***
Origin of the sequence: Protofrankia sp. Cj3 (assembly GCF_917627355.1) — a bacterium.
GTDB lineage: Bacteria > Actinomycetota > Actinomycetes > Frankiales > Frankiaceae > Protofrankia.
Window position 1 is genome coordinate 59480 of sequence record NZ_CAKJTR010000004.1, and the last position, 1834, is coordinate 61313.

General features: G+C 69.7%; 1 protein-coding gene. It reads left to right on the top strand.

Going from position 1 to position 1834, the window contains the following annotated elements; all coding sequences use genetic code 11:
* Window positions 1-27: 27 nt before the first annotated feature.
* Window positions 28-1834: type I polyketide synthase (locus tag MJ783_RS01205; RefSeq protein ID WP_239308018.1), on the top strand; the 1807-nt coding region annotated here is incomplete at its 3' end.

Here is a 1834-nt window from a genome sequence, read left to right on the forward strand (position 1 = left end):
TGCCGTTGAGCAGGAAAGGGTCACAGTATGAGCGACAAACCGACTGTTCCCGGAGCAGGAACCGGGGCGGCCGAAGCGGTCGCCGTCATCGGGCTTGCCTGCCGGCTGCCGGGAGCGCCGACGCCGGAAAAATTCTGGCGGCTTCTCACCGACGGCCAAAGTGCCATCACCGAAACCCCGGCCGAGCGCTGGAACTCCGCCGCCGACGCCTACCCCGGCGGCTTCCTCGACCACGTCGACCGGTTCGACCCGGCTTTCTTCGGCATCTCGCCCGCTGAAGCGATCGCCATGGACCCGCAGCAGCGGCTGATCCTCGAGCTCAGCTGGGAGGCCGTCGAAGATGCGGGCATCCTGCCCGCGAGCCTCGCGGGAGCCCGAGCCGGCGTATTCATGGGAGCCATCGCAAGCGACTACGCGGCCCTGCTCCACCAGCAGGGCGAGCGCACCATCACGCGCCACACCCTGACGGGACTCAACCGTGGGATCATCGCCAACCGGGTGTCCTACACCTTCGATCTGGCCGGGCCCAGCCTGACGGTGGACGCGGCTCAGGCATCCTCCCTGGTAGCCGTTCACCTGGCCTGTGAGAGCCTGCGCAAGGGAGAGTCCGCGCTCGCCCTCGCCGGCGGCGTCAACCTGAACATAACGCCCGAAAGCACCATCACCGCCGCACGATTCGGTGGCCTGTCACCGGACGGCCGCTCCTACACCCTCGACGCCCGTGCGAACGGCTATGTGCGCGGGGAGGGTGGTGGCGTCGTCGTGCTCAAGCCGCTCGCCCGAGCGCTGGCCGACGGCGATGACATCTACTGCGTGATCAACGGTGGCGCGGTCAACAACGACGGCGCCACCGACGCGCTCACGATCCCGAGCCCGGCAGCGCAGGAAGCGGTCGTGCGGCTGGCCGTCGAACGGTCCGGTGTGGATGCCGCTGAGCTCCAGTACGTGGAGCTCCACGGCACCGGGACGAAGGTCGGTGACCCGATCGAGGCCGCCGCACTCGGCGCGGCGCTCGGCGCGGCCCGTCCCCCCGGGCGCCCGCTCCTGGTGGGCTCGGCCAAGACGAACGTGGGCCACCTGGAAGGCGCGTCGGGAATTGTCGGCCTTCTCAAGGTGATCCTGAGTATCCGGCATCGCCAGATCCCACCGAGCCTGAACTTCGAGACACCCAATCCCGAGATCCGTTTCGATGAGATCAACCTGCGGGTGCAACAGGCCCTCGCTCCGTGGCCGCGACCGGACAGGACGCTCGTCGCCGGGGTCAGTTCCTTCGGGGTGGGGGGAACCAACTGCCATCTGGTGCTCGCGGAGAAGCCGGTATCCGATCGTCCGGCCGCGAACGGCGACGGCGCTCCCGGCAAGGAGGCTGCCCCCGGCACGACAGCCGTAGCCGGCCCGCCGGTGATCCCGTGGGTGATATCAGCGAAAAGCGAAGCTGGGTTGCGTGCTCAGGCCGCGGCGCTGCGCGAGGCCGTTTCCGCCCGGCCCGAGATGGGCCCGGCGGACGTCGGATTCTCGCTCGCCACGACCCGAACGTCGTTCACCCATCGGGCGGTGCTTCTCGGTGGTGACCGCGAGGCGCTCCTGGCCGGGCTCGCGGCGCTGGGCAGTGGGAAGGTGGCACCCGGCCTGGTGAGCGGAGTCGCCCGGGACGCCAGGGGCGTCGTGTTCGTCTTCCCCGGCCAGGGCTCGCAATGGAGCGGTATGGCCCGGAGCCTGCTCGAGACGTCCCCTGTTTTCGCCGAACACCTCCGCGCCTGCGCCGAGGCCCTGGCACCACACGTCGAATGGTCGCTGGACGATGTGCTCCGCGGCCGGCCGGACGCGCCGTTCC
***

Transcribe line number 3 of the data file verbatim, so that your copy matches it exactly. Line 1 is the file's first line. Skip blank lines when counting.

Window position 1 is genome coordinate 59480 of sequence record NZ_CAKJTR010000004.1, and the last position, 1834, is coordinate 61313.